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[fuh-roh-shuh s] /fəˈroʊ ʃəs/
savagely fierce, as a wild beast, person, action, or aspect; violently cruel:
a ferocious beating.
extreme or intense:
a ferocious thirst.
1640-50; < Latin ferōc-, stem of ferōx savage, fierce (fer(us) wild (see feral1, fierce) + -ōx having such an appearance; akin to -opsis) + -ious
Related forms
ferociously, adverb
ferociousness, noun
nonferocious, adjective
nonferociously, adverb
nonferociousness, noun
unferocious, adjective
unferociously, adverb
1. rapacious. See fierce. Unabridged
Based on the Random House Dictionary, © Random House, Inc. 2014.
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Examples from the web for ferocious
  • Kudzu, the ferocious invasive vine, has wrestled some now-deserted neighborhoods to the ground.
  • What it wants is an explanation, which you feel will free you in some way-if only from the grip of your ferocious waiting.
  • When another scientist then challenges the hypothesis, they can be pretty ferocious in their reactions.
  • Again, the ferocious rhetoric belies the mundane reality.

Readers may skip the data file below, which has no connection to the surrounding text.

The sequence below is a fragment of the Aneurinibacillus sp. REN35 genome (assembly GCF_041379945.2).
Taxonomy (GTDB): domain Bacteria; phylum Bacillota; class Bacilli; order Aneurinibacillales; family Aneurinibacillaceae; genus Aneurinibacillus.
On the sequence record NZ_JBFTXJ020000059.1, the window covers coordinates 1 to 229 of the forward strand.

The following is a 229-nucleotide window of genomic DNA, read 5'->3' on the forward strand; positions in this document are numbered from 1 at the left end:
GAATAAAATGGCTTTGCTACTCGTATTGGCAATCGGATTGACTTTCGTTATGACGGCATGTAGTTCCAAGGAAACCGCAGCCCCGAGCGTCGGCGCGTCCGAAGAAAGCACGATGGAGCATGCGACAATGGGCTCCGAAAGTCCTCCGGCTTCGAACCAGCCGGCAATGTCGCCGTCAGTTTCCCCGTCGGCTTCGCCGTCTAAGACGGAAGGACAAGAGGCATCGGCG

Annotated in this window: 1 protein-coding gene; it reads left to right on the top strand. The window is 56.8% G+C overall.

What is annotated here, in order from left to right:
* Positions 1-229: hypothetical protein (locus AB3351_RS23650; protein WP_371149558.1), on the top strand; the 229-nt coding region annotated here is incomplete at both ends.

• The ferocious-seeming federal statutes were almost entirely for show.
  • The self-effacing but ferocious player never stands pat.
  • The groom turned, took four paces, and heard a ferocious whoosh behind him.
  • The ferocious waters spared him but killed his parents and his fiancé.
  • With its jawless toothy mouth adapted to suck the blood of fish, the sea lamprey is a ferocious parasite.
  • Your lion would likely be covered in the blood of your enemy and thus be looking pretty ferocious.
British Dictionary definitions for ferocious


savagely fierce or cruel: a ferocious tiger, a ferocious argument
Derived Forms
ferociously, adverb
ferocity (fəˈrɒsɪtɪ), ferociousness, noun
Word Origin
C17: from Latin ferox fierce, untamable, warlike
Collins English Dictionary - Complete & Unabridged 2012 Digital Edition
© William Collins Sons & Co. Ltd. 1979, 1986 © HarperCollins
Publishers 1998, 2000, 2003, 2005, 2006, 2007, 2009, 2012
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Word Origin and History for ferocious

1640s, from Latin ferocis, oblique case of ferox "fierce, wild-looking" (see ferocity). Related: Ferociously; ferociousness.

Online Etymology Dictionary, © 2010 Douglas Harper
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